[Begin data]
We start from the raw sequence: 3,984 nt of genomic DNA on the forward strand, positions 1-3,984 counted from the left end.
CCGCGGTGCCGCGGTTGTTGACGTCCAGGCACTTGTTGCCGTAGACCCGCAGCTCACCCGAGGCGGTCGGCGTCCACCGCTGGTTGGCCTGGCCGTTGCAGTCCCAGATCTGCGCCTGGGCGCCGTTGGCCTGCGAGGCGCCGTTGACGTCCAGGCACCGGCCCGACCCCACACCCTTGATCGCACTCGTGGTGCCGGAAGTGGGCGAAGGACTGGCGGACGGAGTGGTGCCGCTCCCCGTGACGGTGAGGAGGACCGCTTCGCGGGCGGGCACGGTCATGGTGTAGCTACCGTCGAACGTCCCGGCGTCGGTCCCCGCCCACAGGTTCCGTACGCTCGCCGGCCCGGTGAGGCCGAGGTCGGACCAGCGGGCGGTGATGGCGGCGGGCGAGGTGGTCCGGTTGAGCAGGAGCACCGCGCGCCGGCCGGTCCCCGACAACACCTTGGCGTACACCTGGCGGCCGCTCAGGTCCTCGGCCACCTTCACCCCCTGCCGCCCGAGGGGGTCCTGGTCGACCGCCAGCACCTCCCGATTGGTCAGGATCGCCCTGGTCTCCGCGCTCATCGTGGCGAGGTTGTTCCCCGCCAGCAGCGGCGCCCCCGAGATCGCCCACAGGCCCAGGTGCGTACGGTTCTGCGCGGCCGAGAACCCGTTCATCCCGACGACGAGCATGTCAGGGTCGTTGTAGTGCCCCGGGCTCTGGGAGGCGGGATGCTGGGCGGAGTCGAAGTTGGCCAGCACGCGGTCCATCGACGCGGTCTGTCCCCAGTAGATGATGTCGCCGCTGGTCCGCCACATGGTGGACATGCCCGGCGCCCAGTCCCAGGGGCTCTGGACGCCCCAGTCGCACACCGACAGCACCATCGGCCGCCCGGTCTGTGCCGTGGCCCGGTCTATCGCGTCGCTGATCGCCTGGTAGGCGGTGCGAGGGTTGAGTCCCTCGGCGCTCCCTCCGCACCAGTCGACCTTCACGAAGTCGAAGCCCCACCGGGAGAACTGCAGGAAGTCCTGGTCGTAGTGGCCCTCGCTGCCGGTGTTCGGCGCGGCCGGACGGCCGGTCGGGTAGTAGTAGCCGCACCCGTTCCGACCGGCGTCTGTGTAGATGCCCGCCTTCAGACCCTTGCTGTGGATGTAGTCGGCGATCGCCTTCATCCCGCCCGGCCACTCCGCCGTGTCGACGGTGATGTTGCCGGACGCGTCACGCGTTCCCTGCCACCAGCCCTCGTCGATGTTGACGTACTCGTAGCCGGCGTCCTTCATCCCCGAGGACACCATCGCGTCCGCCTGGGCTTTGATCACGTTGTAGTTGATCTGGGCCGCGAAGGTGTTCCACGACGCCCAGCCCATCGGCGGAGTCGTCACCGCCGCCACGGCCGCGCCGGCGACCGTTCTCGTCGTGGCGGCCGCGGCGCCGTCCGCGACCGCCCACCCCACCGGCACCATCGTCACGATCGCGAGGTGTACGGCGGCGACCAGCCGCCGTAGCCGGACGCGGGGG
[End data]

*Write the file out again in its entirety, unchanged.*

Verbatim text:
We start from the raw sequence: 3,984 nt of genomic DNA on the forward strand, positions 1-3,984 counted from the left end.
CCGCGGTGCCGCGGTTGTTGACGTCCAGGCACTTGTTGCCGTAGACCCGCAGCTCACCCGAGGCGGTCGGCGTCCACCGCTGGTTGGCCTGGCCGTTGCAGTCCCAGATCTGCGCCTGGGCGCCGTTGGCCTGCGAGGCGCCGTTGACGTCCAGGCACCGGCCCGACCCCACACCCTTGATCGCACTCGTGGTGCCGGAAGTGGGCGAAGGACTGGCGGACGGAGTGGTGCCGCTCCCCGTGACGGTGAGGAGGACCGCTTCGCGGGCGGGCACGGTCATGGTGTAGCTACCGTCGAACGTCCCGGCGTCGGTCCCCGCCCACAGGTTCCGTACGCTCGCCGGCCCGGTGAGGCCGAGGTCGGACCAGCGGGCGGTGATGGCGGCGGGCGAGGTGGTCCGGTTGAGCAGGAGCACCGCGCGCCGGCCGGTCCCCGACAACACCTTGGCGTACACCTGGCGGCCGCTCAGGTCCTCGGCCACCTTCACCCCCTGCCGCCCGAGGGGGTCCTGGTCGACCGCCAGCACCTCCCGATTGGTCAGGATCGCCCTGGTCTCCGCGCTCATCGTGGCGAGGTTGTTCCCCGCCAGCAGCGGCGCCCCCGAGATCGCCCACAGGCCCAGGTGCGTACGGTTCTGCGCGGCCGAGAACCCGTTCATCCCGACGACGAGCATGTCAGGGTCGTTGTAGTGCCCCGGGCTCTGGGAGGCGGGATGCTGGGCGGAGTCGAAGTTGGCCAGCACGCGGTCCATCGACGCGGTCTGTCCCCAGTAGATGATGTCGCCGCTGGTCCGCCACATGGTGGACATGCCCGGCGCCCAGTCCCAGGGGCTCTGGACGCCCCAGTCGCACACCGACAGCACCATCGGCCGCCCGGTCTGTGCCGTGGCCCGGTCTATCGCGTCGCTGATCGCCTGGTAGGCGGTGCGAGGGTTGAGTCCCTCGGCGCTCCCTCCGCACCAGTCGACCTTCACGAAGTCGAAGCCCCACCGGGAGAACTGCAGGAAGTCCTGGTCGTAGTGGCCCTCGCTGCCGGTGTTCGGCGCGGCCGGACGGCCGGTCGGGTAGTAGTAGCCGCACCCGTTCCGACCGGCGTCTGTGTAGATGCCCGCCTTCAGACCCTTGCTGTGGATGTAGTCGGCGATCGCCTTCATCCCGCCCGGCCACTCCGCCGTGTCGACGGTGATGTTGCCGGACGCGTCACGCGTTCCCTGCCACCAGCCCTCGTCGATGTTGACGTACTCGTAGCCGGCGTCCTTCATCCCCGAGGACACCATCGCGTCCGCCTGGGCTTTGATCACGTTGTAGTTGATCTGGGCCGCGAAGGTGTTCCACGACGCCCAGCCCATCGGCGGAGTCGTCACCGCCGCCACGGCCGCGCCGGCGACCGTTCTCGTCGTGGCGGCCGCGGCGCCGTCCGCGACCGCCCACCCCACCGGCACCATCGTCACGATCGCGAGGTGTACGGCGGCGACCAGCCGCCGTAGCCGGACGCGGGGG